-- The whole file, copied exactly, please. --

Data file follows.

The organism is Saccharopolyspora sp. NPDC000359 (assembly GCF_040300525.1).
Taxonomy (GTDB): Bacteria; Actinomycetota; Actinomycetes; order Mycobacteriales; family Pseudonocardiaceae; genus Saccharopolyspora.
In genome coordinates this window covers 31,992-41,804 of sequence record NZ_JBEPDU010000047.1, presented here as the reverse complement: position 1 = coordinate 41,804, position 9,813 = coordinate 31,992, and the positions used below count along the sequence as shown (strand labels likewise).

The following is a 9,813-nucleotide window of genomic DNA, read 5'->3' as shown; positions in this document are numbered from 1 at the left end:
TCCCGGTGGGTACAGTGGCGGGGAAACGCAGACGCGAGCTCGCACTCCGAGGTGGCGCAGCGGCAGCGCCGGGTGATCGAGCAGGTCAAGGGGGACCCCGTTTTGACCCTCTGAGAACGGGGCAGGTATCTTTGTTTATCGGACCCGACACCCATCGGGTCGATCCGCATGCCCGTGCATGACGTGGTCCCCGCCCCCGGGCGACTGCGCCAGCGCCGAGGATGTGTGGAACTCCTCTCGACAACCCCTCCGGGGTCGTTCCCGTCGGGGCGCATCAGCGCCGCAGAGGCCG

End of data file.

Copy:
The organism is Saccharopolyspora sp. NPDC000359 (assembly GCF_040300525.1).
Taxonomy (GTDB): Bacteria; Actinomycetota; Actinomycetes; order Mycobacteriales; family Pseudonocardiaceae; genus Saccharopolyspora.
In genome coordinates this window covers 31,992-41,804 of sequence record NZ_JBEPDU010000047.1, presented here as the reverse complement: position 1 = coordinate 41,804, position 9,813 = coordinate 31,992, and the positions used below count along the sequence as shown (strand labels likewise).

The following is a 9,813-nucleotide window of genomic DNA, read 5'->3' as shown; positions in this document are numbered from 1 at the left end:
TCCCGGTGGGTACAGTGGCGGGGAAACGCAGACGCGAGCTCGCACTCCGAGGTGGCGCAGCGGCAGCGCCGGGTGATCGAGCAGGTCAAGGGGGACCCCGTTTTGACCCTCTGAGAACGGGGCAGGTATCTTTGTTTATCGGACCCGACACCCATCGGGTCGATCCGCATGCCCGTGCATGACGTGGTCCCCGCCCCCGGGCGACTGCGCCAGCGCCGAGGATGTGTGGAACTCCTCTCGACAACCCCTCCGGGGTCGTTCCCGTCGGGGCGCATCAGCGCCGCAGAGGCCG